For approximately 100 years following the Johns case, the Tender Years rule predominated Mississippi custody law, and mothers were almost uniformly granted custody of children, particularly small children. The rule can be summarized as follows:
'In all cases where any child is of such tender age as to require the mother's care for its physical welfare it should be awarded to her custody, at least until it reaches that age and maturity where it can be equally well cared for by other persons.'
-Amis, Divorce and Separation in Mississippi, Sec 219, p. 296
However, just as societal changes pulled custody decisions away from uniformly giving custody to fathers, societal changes also led to the subordination of the Tender Years rule. In the latter half of the 20th century, family dynamics began to shift. More and more women were working outside of the home. More and more men were sharing in the parenting responsibilities for their children. Without the clear demarcation of a mother's role versus a father's role, the applicability of the Tender Years Rule became increasingly suspect. More simply, it quit making sense that a mother should automatically receive custody of her children simply because she is the mother.
The latter half of the 20th century also saw a rise in equality lawsuits. Based on the Equal Protection Clause of the 14th Amendment, challenges to laws that were discriminatory on the basis of sex (amongst other things) began to shift the legal landscape. In the United States Supreme Court decision Orr v. Orr, an Alabama law that only allowed alimony to be awarded to women was struck down as unconstitutional. As Justice Brennan explained:
'A gender-based classification which, as compared to a gender-neutral one, generates additional benefits only for those it has no reason to prefer cannot survive equal protection scrutiny.'
Which brings us to Albright v. Albright.
The Albrights were a young married couple living on the Gulf Coast. Both were enlisted in the Air Force. They made commiserate pay. They shared in the rearing of their son. They were both found fit to have paramount custody of the minor child, yet the mother was awarded custody of the child based on the Tender Years rule. The father appealed, arguing that the ruling and the Tender Years Rule itself violated his 14th amendment rights.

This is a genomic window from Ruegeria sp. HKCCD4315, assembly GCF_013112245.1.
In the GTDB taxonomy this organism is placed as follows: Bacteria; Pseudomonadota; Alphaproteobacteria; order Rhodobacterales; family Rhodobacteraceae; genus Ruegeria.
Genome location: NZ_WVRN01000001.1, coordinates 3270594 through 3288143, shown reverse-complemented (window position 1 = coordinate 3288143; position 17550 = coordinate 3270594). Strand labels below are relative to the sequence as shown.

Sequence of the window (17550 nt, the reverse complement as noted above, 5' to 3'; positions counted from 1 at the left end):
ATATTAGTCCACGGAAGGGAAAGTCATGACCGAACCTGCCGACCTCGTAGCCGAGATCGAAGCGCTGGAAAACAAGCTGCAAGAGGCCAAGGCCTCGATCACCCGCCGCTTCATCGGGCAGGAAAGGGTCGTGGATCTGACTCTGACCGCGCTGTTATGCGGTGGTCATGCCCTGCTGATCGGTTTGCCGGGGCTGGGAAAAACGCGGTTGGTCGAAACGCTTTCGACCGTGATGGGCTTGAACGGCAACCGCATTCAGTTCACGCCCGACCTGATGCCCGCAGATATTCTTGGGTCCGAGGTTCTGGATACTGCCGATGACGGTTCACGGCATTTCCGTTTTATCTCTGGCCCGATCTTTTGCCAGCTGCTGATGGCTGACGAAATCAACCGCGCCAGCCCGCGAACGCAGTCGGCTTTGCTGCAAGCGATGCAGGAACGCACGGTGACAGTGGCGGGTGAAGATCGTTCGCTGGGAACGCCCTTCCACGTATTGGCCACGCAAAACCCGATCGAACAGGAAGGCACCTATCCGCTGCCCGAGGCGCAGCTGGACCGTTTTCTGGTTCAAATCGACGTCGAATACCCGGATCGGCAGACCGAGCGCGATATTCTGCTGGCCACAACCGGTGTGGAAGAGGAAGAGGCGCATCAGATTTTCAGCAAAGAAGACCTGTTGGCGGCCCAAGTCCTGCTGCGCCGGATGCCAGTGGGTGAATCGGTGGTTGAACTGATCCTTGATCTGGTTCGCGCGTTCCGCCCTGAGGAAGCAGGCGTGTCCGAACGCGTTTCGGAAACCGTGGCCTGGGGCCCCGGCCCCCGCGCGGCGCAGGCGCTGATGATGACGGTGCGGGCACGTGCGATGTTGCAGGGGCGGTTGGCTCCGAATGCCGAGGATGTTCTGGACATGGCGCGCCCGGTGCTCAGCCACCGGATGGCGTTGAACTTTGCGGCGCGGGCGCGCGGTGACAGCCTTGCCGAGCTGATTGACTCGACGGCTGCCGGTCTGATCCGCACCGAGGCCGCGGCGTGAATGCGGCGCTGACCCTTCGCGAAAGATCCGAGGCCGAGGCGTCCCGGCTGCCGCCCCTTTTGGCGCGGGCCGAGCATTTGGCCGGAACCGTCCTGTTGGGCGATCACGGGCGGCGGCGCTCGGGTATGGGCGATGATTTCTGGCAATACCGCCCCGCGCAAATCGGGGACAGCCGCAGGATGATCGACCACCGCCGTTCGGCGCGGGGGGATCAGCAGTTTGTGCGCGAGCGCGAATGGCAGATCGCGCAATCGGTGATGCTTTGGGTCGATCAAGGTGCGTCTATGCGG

However, the Mississippi Supreme Court did not reach the constitutional question. Mississippi already had a law on the books that would resolve the matter. Per §93-13-1 of the Mississippi Code, "The father and mother are the joint natural guardians of their minor children and are equally charged with their care, nurture, welfare and education, and the care and management of their estates. The father and mother shall have equal powers and rights, and neither parent has any right paramount to the right of the other concerning the custody of the minor…" As such, neither parent has a preferential right to the minor child.
The court, in its wisdom, did not altogether rid our jurisprudence of the Tender Years. Instead the court subjugated it to the polestar consideration of the Chancery Court - the best interest and welfare of children. Instead, it became just one factor amongst many that the judge is to consider when determining what custody arrangement is in the best interest of the children. The court wrote:
"The age of the child is subordinated to that rule and is but one factor to be considered. Age should carry no greater weight than other factors to be considered, such as: health, and sex of the child; a determination of the parent that has had the continuity of care prior to the separation; which has the best parenting skills and which has the willingness and capacity to provide primary child care; the employment of the parent and responsibilities of that employment; physical and mental health and age of the parents; emotional ties of parent and child; moral fitness of parents; the home, school and community record of the child; the preference of the child at the age sufficient to express a preference by law; stability of home environment and employment of each parent, and other factors relevant to the parent-child relationship."
The court further clarified that "[m]arital fault should not be used as a sanction in custody awards. Relative financial situations is not controlling since the duty to support is independent of the right to custody. Differences in religion, personal values and lifestyles should not be the sole basis for custody decisions."
Since the Albright decision, our Supreme Court repeatedly reaffirmed that the polestar consideration in a custody determination is the best interest and welfare of children, and has continued to require that chancellor's utilize the "Albright factors" in making a custody determination. However, the factors are not a mathematical formula. One factor may end up being dispositive as, again, the best interest of the children is the polestar consideration. But that topic is for another day. Suffice it to say that we have over thirty years of case law clarifying, muddying, and extrapolating the Albright holding.